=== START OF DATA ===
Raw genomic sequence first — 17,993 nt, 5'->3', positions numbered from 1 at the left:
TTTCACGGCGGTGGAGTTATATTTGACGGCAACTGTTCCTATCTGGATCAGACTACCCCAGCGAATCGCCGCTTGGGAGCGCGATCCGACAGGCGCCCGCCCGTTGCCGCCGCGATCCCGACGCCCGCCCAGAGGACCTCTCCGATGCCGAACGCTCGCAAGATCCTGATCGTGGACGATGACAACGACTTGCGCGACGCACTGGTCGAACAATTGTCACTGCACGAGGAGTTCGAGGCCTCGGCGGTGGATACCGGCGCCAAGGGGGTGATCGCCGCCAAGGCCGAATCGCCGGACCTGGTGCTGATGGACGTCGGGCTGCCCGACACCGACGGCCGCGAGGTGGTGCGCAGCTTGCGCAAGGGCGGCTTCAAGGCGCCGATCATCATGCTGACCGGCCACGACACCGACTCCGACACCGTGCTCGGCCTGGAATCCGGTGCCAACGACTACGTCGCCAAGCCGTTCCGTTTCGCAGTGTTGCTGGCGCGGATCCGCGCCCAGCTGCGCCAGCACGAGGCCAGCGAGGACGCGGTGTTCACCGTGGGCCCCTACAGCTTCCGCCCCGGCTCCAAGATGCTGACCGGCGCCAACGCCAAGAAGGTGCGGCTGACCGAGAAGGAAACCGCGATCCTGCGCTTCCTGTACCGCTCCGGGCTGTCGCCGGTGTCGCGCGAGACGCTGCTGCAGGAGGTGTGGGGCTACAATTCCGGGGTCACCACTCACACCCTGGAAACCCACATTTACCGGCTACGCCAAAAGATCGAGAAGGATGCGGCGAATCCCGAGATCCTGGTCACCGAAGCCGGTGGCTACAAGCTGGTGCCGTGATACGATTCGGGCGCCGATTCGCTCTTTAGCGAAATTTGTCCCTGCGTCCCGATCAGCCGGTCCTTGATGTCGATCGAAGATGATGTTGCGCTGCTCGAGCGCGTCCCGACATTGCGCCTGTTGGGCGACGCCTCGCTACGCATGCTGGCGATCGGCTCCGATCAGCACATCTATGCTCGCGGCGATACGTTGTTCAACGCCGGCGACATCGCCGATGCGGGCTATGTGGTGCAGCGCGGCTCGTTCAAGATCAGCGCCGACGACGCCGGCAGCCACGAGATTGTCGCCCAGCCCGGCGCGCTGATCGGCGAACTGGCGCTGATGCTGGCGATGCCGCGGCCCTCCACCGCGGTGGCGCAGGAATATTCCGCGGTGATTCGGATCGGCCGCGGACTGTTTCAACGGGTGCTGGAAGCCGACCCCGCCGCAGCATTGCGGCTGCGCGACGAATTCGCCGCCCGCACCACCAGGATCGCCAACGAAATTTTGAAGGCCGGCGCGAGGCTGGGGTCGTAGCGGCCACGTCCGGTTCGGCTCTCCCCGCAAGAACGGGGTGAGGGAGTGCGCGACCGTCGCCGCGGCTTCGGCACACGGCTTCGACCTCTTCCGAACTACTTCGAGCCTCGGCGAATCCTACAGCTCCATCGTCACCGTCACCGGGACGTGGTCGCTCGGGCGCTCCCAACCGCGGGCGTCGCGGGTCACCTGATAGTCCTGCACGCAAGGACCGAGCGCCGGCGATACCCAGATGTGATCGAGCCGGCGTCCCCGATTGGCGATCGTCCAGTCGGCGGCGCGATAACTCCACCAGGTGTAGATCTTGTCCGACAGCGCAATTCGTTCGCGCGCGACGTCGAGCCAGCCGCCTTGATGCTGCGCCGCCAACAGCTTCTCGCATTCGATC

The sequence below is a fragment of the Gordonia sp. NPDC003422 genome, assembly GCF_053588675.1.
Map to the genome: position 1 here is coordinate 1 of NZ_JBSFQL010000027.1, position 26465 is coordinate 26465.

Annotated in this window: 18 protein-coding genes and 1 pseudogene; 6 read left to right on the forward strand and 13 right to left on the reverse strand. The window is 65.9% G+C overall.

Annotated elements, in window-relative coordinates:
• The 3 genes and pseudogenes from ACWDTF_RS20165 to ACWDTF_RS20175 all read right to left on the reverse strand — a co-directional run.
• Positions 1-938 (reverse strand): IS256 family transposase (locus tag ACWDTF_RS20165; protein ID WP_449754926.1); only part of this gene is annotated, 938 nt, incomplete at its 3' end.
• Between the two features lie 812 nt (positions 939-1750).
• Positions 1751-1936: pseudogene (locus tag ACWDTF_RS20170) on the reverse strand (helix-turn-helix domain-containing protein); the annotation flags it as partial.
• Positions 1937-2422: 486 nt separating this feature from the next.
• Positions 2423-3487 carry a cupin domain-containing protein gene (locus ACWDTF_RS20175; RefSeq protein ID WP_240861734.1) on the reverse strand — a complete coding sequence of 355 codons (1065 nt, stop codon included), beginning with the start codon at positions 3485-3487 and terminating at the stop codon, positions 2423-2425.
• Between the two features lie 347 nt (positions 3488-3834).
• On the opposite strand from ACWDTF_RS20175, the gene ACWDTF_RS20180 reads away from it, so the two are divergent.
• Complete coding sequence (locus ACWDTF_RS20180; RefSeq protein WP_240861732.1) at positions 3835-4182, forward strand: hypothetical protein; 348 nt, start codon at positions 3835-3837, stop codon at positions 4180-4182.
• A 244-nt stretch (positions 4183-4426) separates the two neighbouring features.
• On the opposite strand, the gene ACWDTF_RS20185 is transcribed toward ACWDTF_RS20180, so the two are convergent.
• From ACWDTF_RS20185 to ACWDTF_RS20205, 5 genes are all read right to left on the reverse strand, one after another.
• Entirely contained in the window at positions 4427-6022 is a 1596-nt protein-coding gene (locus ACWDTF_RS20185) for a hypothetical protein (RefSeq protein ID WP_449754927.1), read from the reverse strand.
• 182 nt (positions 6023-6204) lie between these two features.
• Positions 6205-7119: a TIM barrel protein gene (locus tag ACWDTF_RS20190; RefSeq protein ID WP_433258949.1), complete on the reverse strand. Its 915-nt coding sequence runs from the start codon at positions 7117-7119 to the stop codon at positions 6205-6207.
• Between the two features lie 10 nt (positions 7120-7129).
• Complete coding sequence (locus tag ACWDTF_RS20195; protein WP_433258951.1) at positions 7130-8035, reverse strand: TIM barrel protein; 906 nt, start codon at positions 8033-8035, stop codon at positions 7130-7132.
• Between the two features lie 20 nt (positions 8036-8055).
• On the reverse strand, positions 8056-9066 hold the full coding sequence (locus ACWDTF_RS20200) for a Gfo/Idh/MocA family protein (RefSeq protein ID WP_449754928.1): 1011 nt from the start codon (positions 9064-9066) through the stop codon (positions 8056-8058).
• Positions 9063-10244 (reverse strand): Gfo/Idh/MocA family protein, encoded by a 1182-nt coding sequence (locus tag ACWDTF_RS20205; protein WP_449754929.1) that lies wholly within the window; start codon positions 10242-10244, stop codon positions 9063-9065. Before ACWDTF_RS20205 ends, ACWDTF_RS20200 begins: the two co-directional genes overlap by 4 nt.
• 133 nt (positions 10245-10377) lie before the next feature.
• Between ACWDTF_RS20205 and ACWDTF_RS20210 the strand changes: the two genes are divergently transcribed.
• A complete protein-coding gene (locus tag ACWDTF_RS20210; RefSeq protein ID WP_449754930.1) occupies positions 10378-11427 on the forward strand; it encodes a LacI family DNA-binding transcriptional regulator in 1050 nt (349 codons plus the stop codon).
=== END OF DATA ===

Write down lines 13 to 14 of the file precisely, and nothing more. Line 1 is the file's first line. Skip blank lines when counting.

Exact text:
• Between the two features lie 347 nt (positions 3488-3834).
• On the opposite strand from ACWDTF_RS20175, the gene ACWDTF_RS20180 reads away from it, so the two are divergent.